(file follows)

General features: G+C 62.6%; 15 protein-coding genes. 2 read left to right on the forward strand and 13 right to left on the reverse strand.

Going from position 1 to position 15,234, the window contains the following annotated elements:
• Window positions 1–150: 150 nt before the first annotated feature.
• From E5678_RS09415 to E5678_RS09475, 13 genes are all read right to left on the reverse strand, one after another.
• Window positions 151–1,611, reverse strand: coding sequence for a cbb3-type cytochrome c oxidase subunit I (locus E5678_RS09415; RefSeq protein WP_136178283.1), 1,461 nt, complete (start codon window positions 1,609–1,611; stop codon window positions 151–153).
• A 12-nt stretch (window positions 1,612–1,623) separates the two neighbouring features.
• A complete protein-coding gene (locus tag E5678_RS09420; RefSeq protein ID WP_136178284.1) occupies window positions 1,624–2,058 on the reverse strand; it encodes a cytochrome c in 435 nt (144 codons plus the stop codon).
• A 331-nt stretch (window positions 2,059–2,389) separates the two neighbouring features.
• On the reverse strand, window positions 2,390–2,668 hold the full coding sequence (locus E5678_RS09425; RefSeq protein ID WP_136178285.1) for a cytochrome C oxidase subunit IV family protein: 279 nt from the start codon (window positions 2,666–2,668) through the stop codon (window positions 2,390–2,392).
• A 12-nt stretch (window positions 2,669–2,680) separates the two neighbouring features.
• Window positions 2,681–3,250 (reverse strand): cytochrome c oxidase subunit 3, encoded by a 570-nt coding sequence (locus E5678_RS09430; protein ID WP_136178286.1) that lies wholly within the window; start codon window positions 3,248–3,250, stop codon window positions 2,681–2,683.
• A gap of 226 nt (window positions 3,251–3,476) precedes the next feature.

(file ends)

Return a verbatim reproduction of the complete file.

General features: G+C 62.6%; 15 protein-coding genes. 2 read left to right on the forward strand and 13 right to left on the reverse strand.

Going from position 1 to position 15,234, the window contains the following annotated elements:
• Window positions 1–150: 150 nt before the first annotated feature.
• From E5678_RS09415 to E5678_RS09475, 13 genes are all read right to left on the reverse strand, one after another.
• Window positions 151–1,611, reverse strand: coding sequence for a cbb3-type cytochrome c oxidase subunit I (locus E5678_RS09415; RefSeq protein WP_136178283.1), 1,461 nt, complete (start codon window positions 1,609–1,611; stop codon window positions 151–153).
• A 12-nt stretch (window positions 1,612–1,623) separates the two neighbouring features.
• A complete protein-coding gene (locus tag E5678_RS09420; RefSeq protein ID WP_136178284.1) occupies window positions 1,624–2,058 on the reverse strand; it encodes a cytochrome c in 435 nt (144 codons plus the stop codon).
• A 331-nt stretch (window positions 2,059–2,389) separates the two neighbouring features.
• On the reverse strand, window positions 2,390–2,668 hold the full coding sequence (locus E5678_RS09425; RefSeq protein ID WP_136178285.1) for a cytochrome C oxidase subunit IV family protein: 279 nt from the start codon (window positions 2,666–2,668) through the stop codon (window positions 2,390–2,392).
• A 12-nt stretch (window positions 2,669–2,680) separates the two neighbouring features.
• Window positions 2,681–3,250 (reverse strand): cytochrome c oxidase subunit 3, encoded by a 570-nt coding sequence (locus E5678_RS09430; protein ID WP_136178286.1) that lies wholly within the window; start codon window positions 3,248–3,250, stop codon window positions 2,681–2,683.
• A gap of 226 nt (window positions 3,251–3,476) precedes the next feature.